The Slatest

From the Mundane to the Mysterious, Declassified Documents Paint Fuller Bin Laden Picture

Osama bin Laden in an undated file photo taken somewhere in Afghanistan.  

Photo by Getty Images

No matter where you fall on the Seymour Hersh nailed it or is full of it spectrum, you have to admit: Calling, essentially, the entire U.S. government liars is a much faster way to get hard to reach information than FOIAing it. On Wednesday, the U.S. government declassified a trove of Osama bin Laden documents it says were taken during the May 2011 raid on the Bin Laden compound in Abbottabad, Pakistan. The administration’s thinking persumably goes: The new info will bolster its argument that it did what it said it did to track down and kill the al-Qaida mastermind. And the new data will surely be overlaid onto Hersh’s account of things to see if they line up or not.

The documents, dubbed “Bin Laden’s Bookshelf” by the Office of the Director of National Intelligence, range from Bin Laden’s letters to deputies and intimate correspondence with family members to religious texts and books, articles, and journal studies on the evolving post-9/11 world that Bin Laden helped to create. There were 39 English-language titles in the Abbottabad compound, many of which could have been found on the bookshelf of an international relations graduate student, including: Bob Woodward’s Obama Wars, a pair of Noam Chomsky titles, and The Rise and Fall of the Great Powers by Paul Kennedy.

The correspondence from Bin Laden to al-Qaida leaders reveals a man increasingly claustrophobic and isolated in Abbottabad. He wrote notes composed on a computer and that were then smuggled out on thumb drives. Bin Laden writes of leaving Abbottabad and undertaking the risky venture of finding a new hideaway in a 2011 letter to one of his wives, Khairiyah, who fled to Iran. Via the Washington Post:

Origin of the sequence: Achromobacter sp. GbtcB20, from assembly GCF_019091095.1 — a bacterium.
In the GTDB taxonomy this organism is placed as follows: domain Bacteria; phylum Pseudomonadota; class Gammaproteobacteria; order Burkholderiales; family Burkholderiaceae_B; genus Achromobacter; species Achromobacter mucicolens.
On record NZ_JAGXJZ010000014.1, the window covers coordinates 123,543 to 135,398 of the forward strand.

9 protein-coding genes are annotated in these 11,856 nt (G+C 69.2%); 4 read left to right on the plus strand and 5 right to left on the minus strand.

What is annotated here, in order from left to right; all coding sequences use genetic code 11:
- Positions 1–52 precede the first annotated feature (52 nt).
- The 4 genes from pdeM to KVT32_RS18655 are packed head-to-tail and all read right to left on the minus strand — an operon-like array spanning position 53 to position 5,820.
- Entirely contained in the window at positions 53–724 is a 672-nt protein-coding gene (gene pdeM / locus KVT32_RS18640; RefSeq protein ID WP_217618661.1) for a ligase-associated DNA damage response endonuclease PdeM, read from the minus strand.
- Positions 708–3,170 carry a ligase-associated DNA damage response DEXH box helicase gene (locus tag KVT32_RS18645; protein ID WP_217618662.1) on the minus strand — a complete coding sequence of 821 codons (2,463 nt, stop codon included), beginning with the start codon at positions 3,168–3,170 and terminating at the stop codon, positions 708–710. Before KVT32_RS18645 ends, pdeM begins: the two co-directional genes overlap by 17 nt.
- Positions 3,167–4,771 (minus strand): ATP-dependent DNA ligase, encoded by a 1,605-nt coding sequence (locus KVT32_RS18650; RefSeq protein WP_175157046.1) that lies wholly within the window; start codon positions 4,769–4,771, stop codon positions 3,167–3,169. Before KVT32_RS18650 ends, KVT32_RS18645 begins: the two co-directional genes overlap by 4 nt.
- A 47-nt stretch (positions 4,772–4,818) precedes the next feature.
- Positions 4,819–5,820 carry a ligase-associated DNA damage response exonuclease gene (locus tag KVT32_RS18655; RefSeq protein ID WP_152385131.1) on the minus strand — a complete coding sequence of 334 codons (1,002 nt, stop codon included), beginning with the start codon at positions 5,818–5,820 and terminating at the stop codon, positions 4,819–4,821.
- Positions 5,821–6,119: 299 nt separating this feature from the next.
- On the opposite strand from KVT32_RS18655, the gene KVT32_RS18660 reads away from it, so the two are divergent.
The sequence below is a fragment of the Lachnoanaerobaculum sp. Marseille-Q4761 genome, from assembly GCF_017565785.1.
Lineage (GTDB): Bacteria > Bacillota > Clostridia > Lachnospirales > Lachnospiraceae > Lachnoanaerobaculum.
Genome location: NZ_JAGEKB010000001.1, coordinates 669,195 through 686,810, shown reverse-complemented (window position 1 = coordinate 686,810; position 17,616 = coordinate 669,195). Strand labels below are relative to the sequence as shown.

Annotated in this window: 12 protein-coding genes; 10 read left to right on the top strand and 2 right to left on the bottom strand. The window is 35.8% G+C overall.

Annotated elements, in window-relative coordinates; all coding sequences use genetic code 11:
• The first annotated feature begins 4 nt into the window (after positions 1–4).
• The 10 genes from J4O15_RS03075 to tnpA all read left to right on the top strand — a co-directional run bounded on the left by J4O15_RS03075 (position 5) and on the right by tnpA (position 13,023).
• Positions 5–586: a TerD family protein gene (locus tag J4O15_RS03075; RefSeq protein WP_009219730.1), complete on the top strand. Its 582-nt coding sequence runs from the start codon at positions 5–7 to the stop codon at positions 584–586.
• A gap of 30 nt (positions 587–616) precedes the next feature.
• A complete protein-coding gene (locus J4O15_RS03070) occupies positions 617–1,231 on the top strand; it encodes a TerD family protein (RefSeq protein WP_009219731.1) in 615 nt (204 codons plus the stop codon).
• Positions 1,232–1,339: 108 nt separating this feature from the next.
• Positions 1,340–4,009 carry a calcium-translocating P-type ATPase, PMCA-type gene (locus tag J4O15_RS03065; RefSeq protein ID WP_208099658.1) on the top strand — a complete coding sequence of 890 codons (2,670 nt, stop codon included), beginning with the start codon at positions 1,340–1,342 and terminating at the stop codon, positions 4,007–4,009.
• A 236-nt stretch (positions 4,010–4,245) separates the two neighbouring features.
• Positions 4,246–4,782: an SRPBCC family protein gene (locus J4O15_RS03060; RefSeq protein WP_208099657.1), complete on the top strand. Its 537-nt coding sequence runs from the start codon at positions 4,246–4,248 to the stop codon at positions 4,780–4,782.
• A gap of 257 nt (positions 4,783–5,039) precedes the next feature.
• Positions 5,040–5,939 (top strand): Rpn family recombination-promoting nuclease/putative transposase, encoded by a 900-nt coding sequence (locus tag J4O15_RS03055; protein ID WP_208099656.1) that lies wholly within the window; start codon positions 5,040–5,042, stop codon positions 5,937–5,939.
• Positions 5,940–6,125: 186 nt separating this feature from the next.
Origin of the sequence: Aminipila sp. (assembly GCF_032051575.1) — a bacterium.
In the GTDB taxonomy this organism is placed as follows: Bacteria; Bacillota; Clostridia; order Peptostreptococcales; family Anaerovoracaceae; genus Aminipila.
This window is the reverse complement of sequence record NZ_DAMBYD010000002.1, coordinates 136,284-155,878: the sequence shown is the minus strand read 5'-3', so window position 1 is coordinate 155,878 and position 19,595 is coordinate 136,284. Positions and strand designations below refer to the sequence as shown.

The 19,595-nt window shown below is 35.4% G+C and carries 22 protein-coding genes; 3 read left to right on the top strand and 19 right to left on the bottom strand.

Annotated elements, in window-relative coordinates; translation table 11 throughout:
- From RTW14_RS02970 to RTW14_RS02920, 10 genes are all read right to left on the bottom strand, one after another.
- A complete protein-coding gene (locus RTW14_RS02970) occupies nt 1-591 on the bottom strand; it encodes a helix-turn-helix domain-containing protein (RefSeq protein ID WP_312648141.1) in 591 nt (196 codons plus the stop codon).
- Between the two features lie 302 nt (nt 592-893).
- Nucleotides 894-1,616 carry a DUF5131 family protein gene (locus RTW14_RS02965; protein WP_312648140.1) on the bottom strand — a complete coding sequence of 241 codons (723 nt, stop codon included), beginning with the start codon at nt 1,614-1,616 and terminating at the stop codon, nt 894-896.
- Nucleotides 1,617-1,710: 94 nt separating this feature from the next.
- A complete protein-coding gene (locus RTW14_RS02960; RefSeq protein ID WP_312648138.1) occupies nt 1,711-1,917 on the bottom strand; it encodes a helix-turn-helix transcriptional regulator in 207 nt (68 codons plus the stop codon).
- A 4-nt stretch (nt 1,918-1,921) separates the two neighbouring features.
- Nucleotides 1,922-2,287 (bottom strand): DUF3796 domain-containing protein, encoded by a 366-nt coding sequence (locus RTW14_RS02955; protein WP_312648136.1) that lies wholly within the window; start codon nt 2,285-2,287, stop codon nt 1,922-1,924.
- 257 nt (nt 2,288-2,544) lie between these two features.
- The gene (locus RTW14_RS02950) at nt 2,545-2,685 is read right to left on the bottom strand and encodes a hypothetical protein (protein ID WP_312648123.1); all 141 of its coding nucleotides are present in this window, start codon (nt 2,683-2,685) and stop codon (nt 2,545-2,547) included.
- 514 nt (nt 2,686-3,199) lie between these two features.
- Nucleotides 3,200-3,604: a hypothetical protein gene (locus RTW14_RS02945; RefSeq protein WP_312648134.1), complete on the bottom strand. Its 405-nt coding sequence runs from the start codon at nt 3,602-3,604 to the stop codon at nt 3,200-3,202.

In the three-page document, bin Laden recounts his efforts to reunite his family, but says his proposals for doing so were rejected by Abu Ahmed al-Kuwaiti and his brother, who were responsible for protecting the al-Qaeda leader and whose families also lived at the compound. “They are getting exhausted — security wise — from me staying with them and what results from that,” bin Laden wrote. “They have reached a level of exhaustion that they are shutting down, and they asked to leave us all.” Bin Laden wrote that he proposed compromises, including allowing Khairiyah to visit only temporarily, or having her replace one of the other residents so that the number of people staying at the compound would not increase. All were rejected by his protectors, bin Laden wrote, prompting him to consider the possibility that “I might have to leave them.”

One document found in the compound shows how mundane even extremism can be day-to-day. There have been accounts before of how meticulous al-Qaida accounting practices often are, and what appears to be an al-Qaida application form reinforces the notion that even global jihad requires a fair amount of paperwork. The application encourages respondents to write legibly and answer truthfully before asking a series of questions that is part visa application and part college application.

Al-Qaida application found in Osama bin Laden’s Abbottabad compound.

Office of the Director of National Intelligence